Types of Argumentation

There are three basic types of arguments a person can use. Each has a specific approach to persuading the audience of the claim, and they’re based on what that audience needs to be convinced.

ArgumentationTypesofArgumentationStudySmarterFig. 2 - Argumentation comes in different forms.

Classical Argumentation

The classical argument model is the most commonly used and widely understood in Western culture. It was developed by Greek philosopher and rhetorician Aristotle—which is why it’s sometimes referred to as the Aristotelian method—and it supposes that there are three ways to appeal to an audience.

In the classical model of argumentation, you can appeal to the audience’s emotions, logic, or the author's credibility. Aristotle called these pathos, logos, and ethos, respectively.

Ethos

Ethos is where the speaker or writer uses their authority or standing to convince the audience to do or think something.

Frances Seymour and Nancy Harris, two experts at the World Resources Institute, explain that tropical deforestation has devastating consequences, not just for those ecosystems but also for the planet.1

By invoking the names of experts—or anyone respected as an authority on a subject—the speaker is able to build a powerful argument in their favor. The average person doesn't dare to argue with an expert in their field. Including quotes from experts or notable figures in favor of your argument is always a great way to harness the power of ethos.

Logos

Logos is a style of argumentation that appeals to the logical side of the audience. This is the most commonly used academic writing and speaking method, where logic is held in the highest regard.

According to BBC News, in 2020, the rate of deforestation in Brazil surged to its highest level since 2008, with a total of 11,088 square km (4,281 sq miles) destroyed from August 2019 to July 2020.

Using statistics and data is an excellent way to appeal to the audience's logical side. This information helps prove your point without you having to provide much of an explanation. The facts speak for themselves, as they say.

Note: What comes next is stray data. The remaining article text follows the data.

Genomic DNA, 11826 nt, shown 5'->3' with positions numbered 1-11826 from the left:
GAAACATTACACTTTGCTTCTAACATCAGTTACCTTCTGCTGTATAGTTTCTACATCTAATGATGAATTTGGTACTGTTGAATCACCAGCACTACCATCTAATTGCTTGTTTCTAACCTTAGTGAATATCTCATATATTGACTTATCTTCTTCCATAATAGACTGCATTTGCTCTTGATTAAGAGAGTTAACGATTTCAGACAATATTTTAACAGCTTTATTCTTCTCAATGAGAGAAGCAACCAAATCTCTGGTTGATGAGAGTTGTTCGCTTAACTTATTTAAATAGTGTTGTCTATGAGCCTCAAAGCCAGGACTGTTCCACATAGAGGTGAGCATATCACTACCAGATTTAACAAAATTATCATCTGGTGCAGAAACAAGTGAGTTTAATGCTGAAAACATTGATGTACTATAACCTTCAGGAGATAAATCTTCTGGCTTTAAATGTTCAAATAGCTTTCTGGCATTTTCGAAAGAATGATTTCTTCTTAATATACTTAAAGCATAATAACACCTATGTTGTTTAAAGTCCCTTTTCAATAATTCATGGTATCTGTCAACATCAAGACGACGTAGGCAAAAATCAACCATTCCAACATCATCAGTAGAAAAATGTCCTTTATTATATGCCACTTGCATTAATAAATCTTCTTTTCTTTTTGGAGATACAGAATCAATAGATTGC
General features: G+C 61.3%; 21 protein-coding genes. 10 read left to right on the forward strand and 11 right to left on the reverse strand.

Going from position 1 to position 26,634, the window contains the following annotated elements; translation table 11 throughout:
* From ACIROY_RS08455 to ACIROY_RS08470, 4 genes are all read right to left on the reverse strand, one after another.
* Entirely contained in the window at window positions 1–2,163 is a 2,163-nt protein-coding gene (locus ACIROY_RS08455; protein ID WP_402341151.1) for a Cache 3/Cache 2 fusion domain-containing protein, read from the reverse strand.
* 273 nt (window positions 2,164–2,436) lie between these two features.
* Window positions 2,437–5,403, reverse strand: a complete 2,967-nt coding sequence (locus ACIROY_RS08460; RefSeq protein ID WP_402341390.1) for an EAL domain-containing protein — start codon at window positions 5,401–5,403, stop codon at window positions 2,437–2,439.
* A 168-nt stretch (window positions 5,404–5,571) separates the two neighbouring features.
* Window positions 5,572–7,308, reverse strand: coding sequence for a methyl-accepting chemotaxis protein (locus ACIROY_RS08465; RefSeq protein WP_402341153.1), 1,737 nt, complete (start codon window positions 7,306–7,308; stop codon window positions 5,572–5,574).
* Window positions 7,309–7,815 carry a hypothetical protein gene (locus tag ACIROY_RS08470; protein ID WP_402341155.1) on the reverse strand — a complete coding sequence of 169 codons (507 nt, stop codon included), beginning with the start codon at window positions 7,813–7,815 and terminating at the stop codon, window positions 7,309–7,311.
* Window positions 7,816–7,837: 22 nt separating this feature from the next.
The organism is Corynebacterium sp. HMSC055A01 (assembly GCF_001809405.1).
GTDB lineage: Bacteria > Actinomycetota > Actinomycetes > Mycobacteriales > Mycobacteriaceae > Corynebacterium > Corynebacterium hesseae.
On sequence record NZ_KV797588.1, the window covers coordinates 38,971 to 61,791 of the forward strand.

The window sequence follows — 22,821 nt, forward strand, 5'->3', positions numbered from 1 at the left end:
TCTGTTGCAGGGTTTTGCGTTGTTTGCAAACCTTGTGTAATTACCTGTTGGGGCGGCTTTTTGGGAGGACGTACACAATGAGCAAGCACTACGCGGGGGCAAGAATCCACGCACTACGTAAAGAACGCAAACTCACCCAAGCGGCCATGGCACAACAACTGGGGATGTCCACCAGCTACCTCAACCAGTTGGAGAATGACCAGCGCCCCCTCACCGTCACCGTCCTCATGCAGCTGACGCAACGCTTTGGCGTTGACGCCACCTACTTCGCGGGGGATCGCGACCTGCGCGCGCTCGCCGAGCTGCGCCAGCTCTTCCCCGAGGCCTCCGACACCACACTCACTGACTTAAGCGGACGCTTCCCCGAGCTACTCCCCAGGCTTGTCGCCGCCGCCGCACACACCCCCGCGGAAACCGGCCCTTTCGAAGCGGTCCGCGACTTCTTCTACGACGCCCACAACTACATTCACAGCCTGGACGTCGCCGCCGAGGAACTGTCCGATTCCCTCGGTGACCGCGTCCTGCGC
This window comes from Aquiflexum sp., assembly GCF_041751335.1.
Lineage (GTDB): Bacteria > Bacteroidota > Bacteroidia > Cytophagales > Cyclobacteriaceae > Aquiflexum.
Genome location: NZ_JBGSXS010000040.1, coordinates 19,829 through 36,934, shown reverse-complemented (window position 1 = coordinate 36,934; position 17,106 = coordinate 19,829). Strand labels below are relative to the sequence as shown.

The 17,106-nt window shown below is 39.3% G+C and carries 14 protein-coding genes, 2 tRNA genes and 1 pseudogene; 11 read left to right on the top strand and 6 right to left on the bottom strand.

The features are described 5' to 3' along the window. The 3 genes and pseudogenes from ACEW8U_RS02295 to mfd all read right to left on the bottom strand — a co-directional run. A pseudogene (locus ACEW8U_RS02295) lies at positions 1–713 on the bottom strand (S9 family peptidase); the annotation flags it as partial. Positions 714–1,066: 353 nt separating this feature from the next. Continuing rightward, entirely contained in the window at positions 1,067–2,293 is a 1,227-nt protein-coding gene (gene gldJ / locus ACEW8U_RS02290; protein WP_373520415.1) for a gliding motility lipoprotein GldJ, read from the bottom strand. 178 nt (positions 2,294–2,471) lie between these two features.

Pathos

Pathos appeals to the audience’s emotional connection to the topic. Emotions are a powerful force, and when used properly, they can be used to persuade people to act or think a certain way.

Every year our rainforests shrink, killing thousands of innocent animals, and the damage will likely worsen unless we act now to preserve the future of our planet and all its living creatures.

Here, the speaker uses the audience's emotions to try and persuade them to activity. By appealing to the audience's feelings toward innocent animals, the speaker will be more likely to motivate someone to do something.

Rogerian Argumentation

The next style of argumentation is the Rogerian method. This style was introduced by psychologist Carl Rogers, and its goal is to find the middle ground between the two extremes of an argument.

This is an especially effective way to present an argument when two poles of opposition are extremely far apart. As the person presenting the argument, you know if you lean to one side of the argument, you’ll lose the interest of 50 percent of the audience, and if you swing to the other side, you lose the other 50 percent.